In tennis, a set consists of a sequence of games played with alternating service and return roles. There are two types of set formats that require different types of scoring.
An advantage set is played until a player or team has won at least 6 games and that player or team has a 2-game lead over their opponent(s). The set continues, without tiebreak(er), until a player or team wins the set by 2 games. Advantage sets are no longer played under the rules of the United States Tennis Association,nor in the Australian Open starting from 2019; however, they are still used in the final sets in men’s and women’s singles in the French Open and Fed Cup. Wimbledon uses a unique scoring system for the last set where the players continue to play after 6–6 as in an advantage set until a player earns a 2-game lead. However, if the players reach 12–12, a 7-point tie-breaker is played to determine the winner. Mixed doubles at the Grand Slams (except for Wimbledon) are a best-of-three format with the final set being played as a “Super Tie Break” (sometimes referred to as a “best of two” format) except at Wimbledon, which still plays a best-of-three match with the final set played as an advantage set and the first two played as tie-break sets.
A tie-break set is played with the same rules as the advantage set, except that when the score is tied at 6–6, a tie-break game (or tiebreaker) is played. Typically, the tie-break game continues until one side has won seven points with a margin of two or more points. However, many tie-break games are played with different tiebreak point requirements, such as 8 or 10 points. Often, a 7-point tie-breaker is played when the set score is tied at 6–6 to determine who wins the set. If the tiebreak score gets to 6–6, then whichever player to win the best of two points wins the set.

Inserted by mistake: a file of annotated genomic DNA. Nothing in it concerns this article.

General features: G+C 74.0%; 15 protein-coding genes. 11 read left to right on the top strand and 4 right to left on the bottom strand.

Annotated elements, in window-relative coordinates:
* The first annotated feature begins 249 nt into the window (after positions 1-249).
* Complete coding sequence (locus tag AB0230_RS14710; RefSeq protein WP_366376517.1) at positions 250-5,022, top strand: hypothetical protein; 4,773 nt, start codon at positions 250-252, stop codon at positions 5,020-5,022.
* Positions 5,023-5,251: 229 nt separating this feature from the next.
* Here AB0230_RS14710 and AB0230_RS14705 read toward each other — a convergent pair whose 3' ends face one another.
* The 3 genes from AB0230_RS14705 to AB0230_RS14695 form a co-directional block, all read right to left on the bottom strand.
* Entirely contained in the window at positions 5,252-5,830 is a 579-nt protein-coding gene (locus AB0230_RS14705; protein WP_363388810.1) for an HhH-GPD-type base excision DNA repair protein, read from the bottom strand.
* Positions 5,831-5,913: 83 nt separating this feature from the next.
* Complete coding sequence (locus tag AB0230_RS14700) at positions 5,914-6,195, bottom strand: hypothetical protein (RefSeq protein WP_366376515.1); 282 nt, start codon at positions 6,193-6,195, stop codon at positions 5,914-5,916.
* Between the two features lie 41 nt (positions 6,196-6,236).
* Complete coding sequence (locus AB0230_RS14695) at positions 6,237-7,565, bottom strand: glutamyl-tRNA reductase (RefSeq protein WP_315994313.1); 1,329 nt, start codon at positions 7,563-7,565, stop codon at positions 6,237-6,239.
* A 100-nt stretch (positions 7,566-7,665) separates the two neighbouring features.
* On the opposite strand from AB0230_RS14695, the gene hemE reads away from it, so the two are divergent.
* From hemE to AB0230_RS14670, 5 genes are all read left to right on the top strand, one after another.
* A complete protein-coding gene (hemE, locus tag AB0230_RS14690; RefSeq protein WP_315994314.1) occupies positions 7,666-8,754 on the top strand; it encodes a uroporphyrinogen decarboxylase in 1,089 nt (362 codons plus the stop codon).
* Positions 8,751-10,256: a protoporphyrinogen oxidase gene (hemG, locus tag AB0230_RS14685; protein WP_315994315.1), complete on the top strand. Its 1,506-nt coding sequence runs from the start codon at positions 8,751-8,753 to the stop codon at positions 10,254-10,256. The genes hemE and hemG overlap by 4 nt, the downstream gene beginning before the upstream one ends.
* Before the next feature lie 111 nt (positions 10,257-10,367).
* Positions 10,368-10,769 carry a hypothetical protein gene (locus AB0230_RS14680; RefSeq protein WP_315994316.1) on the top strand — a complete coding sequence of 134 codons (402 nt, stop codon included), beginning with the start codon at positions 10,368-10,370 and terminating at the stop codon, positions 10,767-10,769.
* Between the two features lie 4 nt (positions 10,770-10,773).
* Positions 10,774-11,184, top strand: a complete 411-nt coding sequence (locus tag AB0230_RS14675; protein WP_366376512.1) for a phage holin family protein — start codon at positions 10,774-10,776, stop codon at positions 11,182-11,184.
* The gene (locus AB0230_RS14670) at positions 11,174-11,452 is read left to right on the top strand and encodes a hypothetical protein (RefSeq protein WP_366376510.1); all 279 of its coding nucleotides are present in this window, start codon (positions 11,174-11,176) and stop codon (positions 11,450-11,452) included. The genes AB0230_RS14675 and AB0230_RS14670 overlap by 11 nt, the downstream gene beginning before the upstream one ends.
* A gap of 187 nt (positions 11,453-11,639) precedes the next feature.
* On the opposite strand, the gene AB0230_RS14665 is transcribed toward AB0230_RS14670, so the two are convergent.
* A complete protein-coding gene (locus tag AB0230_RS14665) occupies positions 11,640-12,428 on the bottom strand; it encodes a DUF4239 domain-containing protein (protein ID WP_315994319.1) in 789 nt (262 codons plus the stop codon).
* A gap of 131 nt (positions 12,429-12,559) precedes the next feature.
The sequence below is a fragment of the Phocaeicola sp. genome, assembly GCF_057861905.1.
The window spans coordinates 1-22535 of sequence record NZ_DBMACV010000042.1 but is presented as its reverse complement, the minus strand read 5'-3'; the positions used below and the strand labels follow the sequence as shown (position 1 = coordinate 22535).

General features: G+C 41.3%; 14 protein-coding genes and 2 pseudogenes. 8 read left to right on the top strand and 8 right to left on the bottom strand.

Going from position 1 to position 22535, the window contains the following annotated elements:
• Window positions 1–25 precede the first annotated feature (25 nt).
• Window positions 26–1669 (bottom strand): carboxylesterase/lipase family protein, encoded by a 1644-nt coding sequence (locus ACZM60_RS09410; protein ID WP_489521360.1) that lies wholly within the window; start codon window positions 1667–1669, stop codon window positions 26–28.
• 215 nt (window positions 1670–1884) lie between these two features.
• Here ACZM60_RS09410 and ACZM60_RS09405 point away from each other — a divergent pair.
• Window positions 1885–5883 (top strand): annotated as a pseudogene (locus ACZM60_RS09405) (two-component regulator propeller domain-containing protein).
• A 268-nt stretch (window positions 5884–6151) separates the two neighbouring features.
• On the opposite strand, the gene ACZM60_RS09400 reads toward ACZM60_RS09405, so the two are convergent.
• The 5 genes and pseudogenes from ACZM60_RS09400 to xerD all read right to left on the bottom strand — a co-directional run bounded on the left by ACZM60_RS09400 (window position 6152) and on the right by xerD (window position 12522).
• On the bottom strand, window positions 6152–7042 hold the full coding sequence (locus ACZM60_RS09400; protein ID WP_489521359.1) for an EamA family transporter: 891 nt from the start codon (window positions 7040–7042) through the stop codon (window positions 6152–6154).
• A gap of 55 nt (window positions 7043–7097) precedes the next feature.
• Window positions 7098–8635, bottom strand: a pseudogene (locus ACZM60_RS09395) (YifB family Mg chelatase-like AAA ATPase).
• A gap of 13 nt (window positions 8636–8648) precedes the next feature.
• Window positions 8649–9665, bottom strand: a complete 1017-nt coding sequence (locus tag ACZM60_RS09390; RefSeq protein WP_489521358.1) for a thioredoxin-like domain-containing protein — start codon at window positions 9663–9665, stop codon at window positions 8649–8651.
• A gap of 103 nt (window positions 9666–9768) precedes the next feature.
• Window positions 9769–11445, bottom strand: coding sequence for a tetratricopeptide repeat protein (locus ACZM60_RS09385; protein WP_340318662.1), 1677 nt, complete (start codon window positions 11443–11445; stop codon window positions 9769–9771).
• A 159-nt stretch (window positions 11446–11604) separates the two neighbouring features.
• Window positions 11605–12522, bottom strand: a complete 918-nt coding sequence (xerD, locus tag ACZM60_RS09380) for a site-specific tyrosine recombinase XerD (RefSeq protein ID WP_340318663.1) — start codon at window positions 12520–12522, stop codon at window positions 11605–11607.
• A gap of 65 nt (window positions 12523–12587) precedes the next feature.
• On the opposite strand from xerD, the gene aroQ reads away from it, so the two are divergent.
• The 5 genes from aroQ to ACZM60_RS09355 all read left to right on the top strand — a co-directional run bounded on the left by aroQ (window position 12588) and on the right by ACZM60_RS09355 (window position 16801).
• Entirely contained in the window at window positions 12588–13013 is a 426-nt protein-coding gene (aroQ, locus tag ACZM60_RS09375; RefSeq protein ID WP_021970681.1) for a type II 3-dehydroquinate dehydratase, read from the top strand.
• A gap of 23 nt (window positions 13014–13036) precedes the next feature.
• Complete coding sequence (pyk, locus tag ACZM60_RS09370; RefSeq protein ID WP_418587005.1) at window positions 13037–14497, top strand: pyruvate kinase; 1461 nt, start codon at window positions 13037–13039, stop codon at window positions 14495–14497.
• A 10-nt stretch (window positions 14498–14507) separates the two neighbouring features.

The score of games within a set is counted in the ordinary manner, except that when a player or team has a score of no games it is read as “love”. The score is written using digits separated by a dash. This score is announced by the judge or server at the start of each game.
In doubles, service alternates between the teams. One player serves for an entire service game, with that player’s partner serving for the entirety of the team’s next service game. Players of the receiving team receive the serve on alternating points, with each player of the receiving team declaring which side of the court (deuce or ad side) they will receive serve on for the duration of the set. Teams alternate service games every game.